The Loeb Arcade commenced demolition on March 7, 1967. A large photo of the rubble graced the front page of the Minneapolis Tribune the next day. The first demo permit was taken out on December 30, 1965, but a final lease held up the wrecker for a year. A second permit, with another company, was taken out on November 4, 1966.
Below is a 1967 photo of the remaining Hale Block, where you can see the remains of the Loeb Arcade’s higher floors on the next building.
THE HALE BLOCK
The so-called “Hale Block” stood right on the corner of Fifth and Hennepin. It was completed in March 1880, with seven stores on the first floor, and ten “French flats” on its second and third floors. The idea of putting apartments above stores was innovative at the time, and the Minneapolis Tribune gave it a glowing review when it opened. (March 12, 1880) The architect was the renowned L.S. Buffington, who listed the building in his advertising. It was constructed by E.A. Harmon. The addresses of its storefronts were 501 to 507 Hennepin and 1 to 7 So. Fifth Street The building measured about 60’ x 60’ and was three stories tall.
Like any commercial building, the Hale Block (there were other Hale Blocks, including one in St. Paul) had a variety of different businesses. It also had its share of tragedies. Here are some highlights in its early history:
- In March 1887, a company in Philadelphia made an offer to buy it, tear it down, and build a 10-story office building. Owners E.A. Harmon and his uncle turned it down.
- On September 20, 1887, Phineas Chamberlain, a distraught attorney from Vermont, ended it all by jumping from his third floor window.
- In March 1890 the building was quarantined for measles.
- On August 7, 1890, a storm likened to a cyclone lifted the roof several inches off the building, scaring the bejeepers out of the people inside.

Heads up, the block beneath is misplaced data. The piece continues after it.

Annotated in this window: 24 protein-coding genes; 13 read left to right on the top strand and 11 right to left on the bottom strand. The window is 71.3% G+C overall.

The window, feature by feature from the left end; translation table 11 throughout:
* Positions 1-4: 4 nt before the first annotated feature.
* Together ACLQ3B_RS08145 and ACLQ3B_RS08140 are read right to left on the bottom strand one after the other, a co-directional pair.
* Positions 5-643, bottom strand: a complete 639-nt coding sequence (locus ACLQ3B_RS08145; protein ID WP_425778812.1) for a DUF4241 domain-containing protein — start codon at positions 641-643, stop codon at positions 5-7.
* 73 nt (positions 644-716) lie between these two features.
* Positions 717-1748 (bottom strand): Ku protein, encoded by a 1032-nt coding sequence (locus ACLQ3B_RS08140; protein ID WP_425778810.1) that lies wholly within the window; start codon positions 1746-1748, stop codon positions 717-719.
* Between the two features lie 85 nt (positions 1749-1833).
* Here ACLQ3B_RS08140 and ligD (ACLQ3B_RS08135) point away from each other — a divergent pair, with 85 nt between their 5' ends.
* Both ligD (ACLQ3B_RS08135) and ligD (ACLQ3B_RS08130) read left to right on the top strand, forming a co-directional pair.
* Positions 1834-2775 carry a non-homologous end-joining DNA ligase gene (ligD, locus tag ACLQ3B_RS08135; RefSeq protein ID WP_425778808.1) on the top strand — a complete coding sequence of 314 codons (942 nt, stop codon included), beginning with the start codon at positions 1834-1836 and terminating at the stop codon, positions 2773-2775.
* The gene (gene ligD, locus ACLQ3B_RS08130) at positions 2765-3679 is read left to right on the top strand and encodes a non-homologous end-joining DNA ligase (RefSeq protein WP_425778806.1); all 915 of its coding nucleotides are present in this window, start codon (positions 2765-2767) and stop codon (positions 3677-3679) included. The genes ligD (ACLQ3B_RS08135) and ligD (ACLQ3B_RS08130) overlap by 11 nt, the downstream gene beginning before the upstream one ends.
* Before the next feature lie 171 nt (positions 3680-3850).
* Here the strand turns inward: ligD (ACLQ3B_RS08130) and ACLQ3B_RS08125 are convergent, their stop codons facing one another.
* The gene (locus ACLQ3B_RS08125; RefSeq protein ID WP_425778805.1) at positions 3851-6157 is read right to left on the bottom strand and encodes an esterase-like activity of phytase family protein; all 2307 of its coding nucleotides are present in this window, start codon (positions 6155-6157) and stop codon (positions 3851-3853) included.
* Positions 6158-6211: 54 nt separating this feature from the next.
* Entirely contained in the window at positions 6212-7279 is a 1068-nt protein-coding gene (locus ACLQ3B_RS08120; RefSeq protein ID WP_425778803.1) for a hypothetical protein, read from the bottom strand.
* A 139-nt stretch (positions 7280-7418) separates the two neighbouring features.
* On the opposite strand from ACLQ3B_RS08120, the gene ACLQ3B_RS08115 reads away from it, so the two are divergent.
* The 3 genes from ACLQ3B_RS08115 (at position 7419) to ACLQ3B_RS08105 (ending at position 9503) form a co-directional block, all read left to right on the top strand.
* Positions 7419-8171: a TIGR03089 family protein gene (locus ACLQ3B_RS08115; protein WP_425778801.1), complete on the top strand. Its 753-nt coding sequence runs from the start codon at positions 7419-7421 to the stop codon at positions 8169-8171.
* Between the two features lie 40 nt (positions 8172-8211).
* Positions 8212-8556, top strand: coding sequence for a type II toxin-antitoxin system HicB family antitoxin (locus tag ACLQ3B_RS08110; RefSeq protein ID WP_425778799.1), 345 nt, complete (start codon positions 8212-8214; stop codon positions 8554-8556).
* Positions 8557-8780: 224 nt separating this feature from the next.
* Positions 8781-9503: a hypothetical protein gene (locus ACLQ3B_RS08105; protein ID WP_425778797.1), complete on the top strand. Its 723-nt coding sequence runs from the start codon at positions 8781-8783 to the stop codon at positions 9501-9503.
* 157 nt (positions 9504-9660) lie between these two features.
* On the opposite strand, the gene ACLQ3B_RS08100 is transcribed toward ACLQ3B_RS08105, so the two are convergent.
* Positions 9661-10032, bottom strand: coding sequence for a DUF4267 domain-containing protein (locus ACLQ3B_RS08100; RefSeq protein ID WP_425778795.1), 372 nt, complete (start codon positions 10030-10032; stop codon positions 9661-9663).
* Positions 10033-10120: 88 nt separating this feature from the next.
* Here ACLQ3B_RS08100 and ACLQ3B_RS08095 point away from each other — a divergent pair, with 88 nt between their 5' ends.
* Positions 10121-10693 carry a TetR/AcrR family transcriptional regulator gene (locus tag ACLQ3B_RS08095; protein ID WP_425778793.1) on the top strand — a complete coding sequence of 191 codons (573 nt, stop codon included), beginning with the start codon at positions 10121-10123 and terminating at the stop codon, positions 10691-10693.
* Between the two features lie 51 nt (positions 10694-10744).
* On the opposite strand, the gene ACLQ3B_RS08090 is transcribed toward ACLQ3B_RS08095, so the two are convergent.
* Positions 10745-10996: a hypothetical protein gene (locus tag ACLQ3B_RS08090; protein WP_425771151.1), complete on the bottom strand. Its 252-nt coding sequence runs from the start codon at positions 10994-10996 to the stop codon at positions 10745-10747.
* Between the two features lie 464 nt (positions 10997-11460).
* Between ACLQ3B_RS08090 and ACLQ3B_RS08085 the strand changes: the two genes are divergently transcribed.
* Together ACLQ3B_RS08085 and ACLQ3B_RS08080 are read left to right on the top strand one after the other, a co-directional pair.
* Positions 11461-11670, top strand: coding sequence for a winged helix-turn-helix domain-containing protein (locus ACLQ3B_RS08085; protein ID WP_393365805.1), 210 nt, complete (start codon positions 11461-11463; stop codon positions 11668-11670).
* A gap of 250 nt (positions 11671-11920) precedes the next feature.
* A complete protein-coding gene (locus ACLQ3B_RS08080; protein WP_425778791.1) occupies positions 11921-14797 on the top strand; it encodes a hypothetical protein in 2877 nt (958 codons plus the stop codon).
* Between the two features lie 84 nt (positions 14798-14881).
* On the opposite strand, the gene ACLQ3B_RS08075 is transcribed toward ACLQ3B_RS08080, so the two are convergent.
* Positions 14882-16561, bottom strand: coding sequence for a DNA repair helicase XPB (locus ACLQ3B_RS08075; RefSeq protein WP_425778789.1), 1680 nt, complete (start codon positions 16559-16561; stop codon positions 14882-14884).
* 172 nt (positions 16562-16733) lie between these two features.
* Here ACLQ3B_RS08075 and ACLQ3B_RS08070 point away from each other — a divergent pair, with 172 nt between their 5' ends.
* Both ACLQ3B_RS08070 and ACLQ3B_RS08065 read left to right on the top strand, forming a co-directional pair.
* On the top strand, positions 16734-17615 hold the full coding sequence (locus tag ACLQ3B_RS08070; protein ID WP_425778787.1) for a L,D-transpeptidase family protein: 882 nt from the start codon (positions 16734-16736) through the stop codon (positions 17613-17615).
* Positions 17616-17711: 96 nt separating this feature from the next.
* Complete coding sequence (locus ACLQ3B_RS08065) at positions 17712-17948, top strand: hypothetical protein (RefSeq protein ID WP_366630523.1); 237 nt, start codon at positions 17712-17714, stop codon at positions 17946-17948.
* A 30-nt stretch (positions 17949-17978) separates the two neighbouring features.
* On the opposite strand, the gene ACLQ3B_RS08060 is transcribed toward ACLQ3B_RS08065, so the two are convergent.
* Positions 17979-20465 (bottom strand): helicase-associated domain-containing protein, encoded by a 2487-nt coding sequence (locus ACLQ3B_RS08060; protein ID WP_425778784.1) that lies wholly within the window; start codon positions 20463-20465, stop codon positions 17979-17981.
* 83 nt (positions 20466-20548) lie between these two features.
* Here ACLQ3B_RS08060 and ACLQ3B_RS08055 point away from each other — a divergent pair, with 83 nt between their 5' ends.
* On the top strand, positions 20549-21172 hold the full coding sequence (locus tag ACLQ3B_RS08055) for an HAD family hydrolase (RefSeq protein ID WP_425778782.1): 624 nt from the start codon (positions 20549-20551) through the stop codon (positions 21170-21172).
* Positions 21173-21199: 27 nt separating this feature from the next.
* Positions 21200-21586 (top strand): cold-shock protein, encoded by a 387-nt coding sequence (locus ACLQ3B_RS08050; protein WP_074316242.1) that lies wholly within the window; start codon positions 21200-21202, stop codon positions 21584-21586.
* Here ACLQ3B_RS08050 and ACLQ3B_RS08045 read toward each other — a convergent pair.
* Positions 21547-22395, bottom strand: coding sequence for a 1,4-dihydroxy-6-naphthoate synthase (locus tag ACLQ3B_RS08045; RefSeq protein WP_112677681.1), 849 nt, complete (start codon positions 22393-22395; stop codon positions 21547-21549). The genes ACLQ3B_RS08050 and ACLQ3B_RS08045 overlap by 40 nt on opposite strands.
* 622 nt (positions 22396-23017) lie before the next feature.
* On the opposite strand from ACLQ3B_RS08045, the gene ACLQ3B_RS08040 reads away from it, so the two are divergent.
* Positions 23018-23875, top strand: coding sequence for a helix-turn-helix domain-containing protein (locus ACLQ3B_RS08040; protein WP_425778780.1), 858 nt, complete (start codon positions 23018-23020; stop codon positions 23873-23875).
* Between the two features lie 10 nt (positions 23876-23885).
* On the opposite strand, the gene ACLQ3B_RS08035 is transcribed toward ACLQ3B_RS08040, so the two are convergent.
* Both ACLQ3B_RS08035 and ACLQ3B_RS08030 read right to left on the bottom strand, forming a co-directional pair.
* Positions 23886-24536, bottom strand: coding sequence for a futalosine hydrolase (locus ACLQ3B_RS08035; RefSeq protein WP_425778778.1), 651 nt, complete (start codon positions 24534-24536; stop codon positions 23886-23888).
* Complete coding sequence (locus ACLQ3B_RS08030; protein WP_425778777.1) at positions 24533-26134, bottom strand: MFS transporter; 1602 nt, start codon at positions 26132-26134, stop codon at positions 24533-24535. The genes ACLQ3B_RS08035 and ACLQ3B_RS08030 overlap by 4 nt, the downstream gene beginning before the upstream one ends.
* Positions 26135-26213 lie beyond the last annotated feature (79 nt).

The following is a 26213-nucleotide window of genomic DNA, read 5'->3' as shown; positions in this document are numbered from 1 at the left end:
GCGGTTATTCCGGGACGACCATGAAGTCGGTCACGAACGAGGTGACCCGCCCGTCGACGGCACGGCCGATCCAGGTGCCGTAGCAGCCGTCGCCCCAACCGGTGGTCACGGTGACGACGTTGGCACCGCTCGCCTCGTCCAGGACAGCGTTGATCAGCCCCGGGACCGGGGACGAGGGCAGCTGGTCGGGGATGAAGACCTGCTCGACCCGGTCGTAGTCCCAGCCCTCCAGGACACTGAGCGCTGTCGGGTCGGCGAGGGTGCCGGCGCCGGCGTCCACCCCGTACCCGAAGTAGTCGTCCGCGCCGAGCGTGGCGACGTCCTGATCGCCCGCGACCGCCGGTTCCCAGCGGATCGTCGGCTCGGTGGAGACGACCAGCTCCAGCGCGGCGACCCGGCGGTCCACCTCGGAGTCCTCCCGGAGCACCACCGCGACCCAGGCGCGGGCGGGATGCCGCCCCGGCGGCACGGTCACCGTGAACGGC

- In November 1896 the building was owned by S.S. Sprague of Rhode Island, as revealed because he died right then.
- On March 19, 1899, a night time fire required firemen to rouse sleeping residents and carry them down ladders to safety. At the time the building was owned by Charles H. Sprague of Rhode Island.
- In September 1901 it was purchased by the Consolidated Land Co., headed by Henry Sprague of Rhode Island.
- In July 1903 the Hale Block was remodeled to add two new stores on the Fifth Street side and expand a storefront on the Hennepin side. Permit cards are unclear whether the dimensions of the building changed.
- On January 25, 1913, L.S. and S. Loeb, who were building the Loeb Arcade around the building, negotiated a 100-year lease from the Consolidated Land Co. The Loebs (again) planned to tear down the building and build a vaudeville theater.
- When the new Loeb Arcade opened on November 7, 1914, once again the Hale was not expected to survive: “Pending the expiration of leases in the building that occupies the corner space, the Arcade will remain as it is. Later it will be added on to by the construction of a building of similar architecture on the corner.” (Minneapolis Tribune, November 8, 1914)
- On June 29, 1921, the Hale Block suffered a devastating fire causing $300,000 in damage and injuring four firemen and the proprietors of two businesses. Fireworks sold in Silverman’s Grocery Store were set off by the flames, making it a spectacular sight, and firemen had a difficult time keeping spectators away. (Minnesota Daily Star, June 30, 1921)